I always find my stomach clench when we all respond “Thanks be to God” after we’ve heard that God “strikes down” the child Bathsheba bore David – in some horrific retribution for David’s sin.  Some scholars wonder even – did Nathan go to David after everyone could see his child was sick?  Believing there had to be divine reasons for his illness?  We can’t know but it is a theological understanding Jesus will refute – in several of his healings – growing people past the belief that suffering is deserved or that the sins of the parents are visited on their children.

It is a difficult ending to their exchange, regardless.  And it’s difficult too because we can relate to that feeling of “ah-ha” – seeing ourselves – our actions – through the eyes of another.  Getting just enough distance – the distance of time – or of place – and we can see past actions in new light. We recognize exactly what we need to ask forgiveness for.

The mirror is held up a bit quicker in Luke’s account of this woman and Jesus’ feet.  Jesus has been invited over by another religious leader – and we can only imagine why he’s extended the invitation – does he want to get to know Jesus better?  Or is it all a set-up to show Jesus as a fraud?  How did this woman – who Simon the Pharisee obviously knows, get into his house at a party if she’s such a source of shame?

We don’t know what Simon was hoping to see – but Jesus sheds light for him – and all of us – on where to fix our gaze – he asks – Do you see this woman?

Simon can’t – because, like King David, at the moment he can’t see past himself.  The woman is not a person – she is one of those people – people like Simon hope to avoid. And like Nathan – Jesus tells a story to try and open the eyes of the heart.  Jesus not only focuses Simon’s attention on all the acts of hospitality this woman performed – which Simon, as host, did not – he also tries to explain forgiveness in terms that Simon will understand.

Jesus wants Simon – and us – to see that we are all that woman.  We all sin – we all break our relationship with God many times throughout the course of our life.  We all judge others – judge ourselves to be unworthy – but God will never turn us away.  Jesus’ story shows that no one can be turned away – whenever we come clean – and let it all out at the feet of Jesus.

No matter the distance between us and the people in scripture – we are in every story.  Where is the mirror being held up for you this morning – which person – a powerful ruler – a grieving mother – a prophetic truth-teller – a judgmental host – a woman who gives thanks through her tears – who do you need to see this morning – to see deeper into yourself.  In both the Old and New Testament we see and hear people reckoning with who they are – seeing themselves for a moment through the eyes of God.

For in seeing deeper into our own hearts – we make room for the overflowing forgiveness God is offering to us – right now.  And in accepting our need for it – we turn towards God. And the eyes of our heart are opened to see ourselves – and to see those around us – as the children of God we all are.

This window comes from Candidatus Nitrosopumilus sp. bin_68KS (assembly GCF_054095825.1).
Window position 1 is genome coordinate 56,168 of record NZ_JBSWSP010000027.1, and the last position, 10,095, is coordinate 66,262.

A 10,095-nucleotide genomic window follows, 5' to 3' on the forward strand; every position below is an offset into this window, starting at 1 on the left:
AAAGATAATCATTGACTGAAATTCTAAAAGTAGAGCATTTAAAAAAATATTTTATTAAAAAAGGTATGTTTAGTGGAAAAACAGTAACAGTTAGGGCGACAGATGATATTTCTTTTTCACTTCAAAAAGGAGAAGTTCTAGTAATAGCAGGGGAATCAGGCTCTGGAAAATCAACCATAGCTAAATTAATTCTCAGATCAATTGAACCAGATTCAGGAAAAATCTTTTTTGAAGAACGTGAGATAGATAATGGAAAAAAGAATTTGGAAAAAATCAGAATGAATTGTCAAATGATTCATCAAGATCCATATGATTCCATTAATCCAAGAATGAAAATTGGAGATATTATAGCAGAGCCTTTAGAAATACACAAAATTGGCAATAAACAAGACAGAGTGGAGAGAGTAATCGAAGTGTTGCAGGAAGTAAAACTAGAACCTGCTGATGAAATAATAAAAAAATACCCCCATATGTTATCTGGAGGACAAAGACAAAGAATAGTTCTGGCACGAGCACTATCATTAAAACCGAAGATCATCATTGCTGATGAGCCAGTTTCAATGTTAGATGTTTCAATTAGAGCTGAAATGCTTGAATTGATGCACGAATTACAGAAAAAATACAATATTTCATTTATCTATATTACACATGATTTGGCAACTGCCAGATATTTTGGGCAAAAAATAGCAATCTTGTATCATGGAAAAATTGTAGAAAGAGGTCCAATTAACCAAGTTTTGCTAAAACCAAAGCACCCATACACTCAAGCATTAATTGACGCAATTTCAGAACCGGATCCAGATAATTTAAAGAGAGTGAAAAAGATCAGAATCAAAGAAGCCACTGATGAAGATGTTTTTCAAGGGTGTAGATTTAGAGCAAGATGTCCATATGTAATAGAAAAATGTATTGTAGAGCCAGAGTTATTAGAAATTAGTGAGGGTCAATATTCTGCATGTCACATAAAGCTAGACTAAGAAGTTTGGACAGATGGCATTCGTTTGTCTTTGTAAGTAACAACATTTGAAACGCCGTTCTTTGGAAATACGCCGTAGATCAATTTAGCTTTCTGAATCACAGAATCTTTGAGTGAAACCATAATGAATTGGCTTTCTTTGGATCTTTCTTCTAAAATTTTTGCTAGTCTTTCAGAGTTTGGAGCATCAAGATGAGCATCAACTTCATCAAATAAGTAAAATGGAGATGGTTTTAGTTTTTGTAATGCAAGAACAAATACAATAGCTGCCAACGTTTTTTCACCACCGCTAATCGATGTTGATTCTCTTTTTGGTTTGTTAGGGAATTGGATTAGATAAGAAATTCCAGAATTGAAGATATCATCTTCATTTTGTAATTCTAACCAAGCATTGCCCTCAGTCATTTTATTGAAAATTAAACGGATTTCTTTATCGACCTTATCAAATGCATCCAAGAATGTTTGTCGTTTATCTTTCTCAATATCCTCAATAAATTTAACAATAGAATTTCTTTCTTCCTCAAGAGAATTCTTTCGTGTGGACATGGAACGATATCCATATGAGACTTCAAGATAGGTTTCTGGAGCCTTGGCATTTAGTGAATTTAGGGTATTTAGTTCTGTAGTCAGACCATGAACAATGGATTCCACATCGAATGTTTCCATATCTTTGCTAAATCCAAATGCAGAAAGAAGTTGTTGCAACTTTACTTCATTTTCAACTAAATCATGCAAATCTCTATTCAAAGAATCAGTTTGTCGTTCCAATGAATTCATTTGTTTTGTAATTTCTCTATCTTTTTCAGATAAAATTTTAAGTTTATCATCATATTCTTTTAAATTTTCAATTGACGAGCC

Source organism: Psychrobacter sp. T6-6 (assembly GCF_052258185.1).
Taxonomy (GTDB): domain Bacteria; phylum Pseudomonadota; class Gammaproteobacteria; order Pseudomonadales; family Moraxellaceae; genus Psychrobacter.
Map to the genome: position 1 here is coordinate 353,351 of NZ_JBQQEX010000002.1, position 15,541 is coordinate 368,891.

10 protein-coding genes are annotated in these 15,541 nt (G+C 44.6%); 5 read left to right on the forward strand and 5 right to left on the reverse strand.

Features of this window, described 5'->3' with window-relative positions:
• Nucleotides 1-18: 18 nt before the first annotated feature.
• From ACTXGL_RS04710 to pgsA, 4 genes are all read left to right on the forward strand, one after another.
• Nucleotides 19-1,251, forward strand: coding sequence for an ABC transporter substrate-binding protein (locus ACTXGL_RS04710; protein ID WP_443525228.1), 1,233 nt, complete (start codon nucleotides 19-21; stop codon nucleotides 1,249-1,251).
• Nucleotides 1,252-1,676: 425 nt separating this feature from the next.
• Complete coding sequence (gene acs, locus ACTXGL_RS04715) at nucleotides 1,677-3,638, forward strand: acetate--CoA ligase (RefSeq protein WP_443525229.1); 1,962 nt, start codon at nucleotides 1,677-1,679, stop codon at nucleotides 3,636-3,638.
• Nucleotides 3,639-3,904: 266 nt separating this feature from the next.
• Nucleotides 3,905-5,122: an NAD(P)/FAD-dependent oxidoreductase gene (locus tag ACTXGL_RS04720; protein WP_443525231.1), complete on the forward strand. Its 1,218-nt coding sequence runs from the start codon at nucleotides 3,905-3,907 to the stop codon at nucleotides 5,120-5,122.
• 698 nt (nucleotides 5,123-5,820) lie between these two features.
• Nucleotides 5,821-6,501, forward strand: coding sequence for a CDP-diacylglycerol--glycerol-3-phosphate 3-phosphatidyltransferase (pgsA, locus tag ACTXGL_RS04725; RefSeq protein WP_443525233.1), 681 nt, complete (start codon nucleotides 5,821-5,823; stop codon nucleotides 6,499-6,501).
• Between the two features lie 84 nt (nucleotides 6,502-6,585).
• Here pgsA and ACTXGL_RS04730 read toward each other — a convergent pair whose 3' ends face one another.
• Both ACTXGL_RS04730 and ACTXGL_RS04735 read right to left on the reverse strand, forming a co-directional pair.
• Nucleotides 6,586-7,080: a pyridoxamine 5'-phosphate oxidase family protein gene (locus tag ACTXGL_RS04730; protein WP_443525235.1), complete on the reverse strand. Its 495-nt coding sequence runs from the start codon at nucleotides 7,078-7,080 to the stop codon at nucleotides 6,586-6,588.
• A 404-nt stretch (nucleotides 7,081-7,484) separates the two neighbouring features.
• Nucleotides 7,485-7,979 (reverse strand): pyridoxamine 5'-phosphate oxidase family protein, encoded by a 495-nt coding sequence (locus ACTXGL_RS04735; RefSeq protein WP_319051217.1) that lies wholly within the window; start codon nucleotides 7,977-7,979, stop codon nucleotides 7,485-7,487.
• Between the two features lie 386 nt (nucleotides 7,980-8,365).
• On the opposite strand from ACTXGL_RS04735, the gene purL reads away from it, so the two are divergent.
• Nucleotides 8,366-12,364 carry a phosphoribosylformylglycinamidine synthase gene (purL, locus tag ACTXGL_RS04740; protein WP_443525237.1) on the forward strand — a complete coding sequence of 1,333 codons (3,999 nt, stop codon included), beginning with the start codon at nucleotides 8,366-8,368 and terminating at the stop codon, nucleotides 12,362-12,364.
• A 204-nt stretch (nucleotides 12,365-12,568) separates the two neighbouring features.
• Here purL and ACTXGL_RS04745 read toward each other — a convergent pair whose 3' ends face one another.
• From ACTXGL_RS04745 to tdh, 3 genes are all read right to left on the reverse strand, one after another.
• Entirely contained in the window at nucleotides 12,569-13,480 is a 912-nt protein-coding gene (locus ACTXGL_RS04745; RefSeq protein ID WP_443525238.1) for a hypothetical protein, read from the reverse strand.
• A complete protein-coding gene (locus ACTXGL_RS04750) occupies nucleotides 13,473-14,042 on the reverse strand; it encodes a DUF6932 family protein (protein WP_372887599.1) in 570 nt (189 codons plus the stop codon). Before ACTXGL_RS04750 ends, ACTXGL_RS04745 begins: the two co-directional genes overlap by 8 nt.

Hopefully leading us to live out our belief that through God – all are worthy – all are accepted – all of us have to opportunity to see the ways in which – we can bring God’s forgiving love into our world.   Amen.

Monday, June 6, 2016

The Transformational Effects of Compassion

Readings for the Third Sunday after Pentecost

To listen to the sermon click the picture

The Rev. Jessica E. Sexton
June 5, 2016

A couple weeks ago I was asked why I was a Christian. I was initially overwhelmed because there are many reasons why I am Christian, and I found myself trying to attempt to perfectly articulate the most compelling answer. As I think back to my conversation with my friend I wish I had given a more simple reply. I wish I had remembered the grieving mom in Luke.

The Gospel reading this week could get lost in the plethora of healing stories and in the uniqueness of Jesus’ Galilean ministry in Luke’s Gospel. It could be considered a simple story that is not complicated or complex but just another one of Jesus’ many miracles. Yet this pericope that is only found in Luke’s Gospel provides us with a foundation of why and how we should be Christians. It’s not just because Jesus raised the woman’s son from the dead or saved her from social and financial ruin but because Jesus had compassion for her. He not only saw her anguish but he felt it. I am a Christian because Christ’s compassion is transformative—for the life of the woman, her son, and also for us. 

Jesus had been traveling from Capernaum, which was about 20 miles to the town of Nain where he and his followers eventually stopped. We can assume that they must have been exhausted and hungry after such a long journey. But before Jesus even steps through the gate of this town for rest he witnesses a funeral procession. He sees the widowed mother surrounded by many people from the town crying and grieving over the loss of her son.

There are many different translations of what happens next. Some scholars have translated the Greek to say that Jesus pitied the woman but most have translated the text as Jesus feeling compassion for her. Aristotle defined pity as one who has experienced the pain of the sufferer but distances himself or herself from that person. Pity involves sympathy but separation. You feel sad for someone’s pain but you don’t engage it.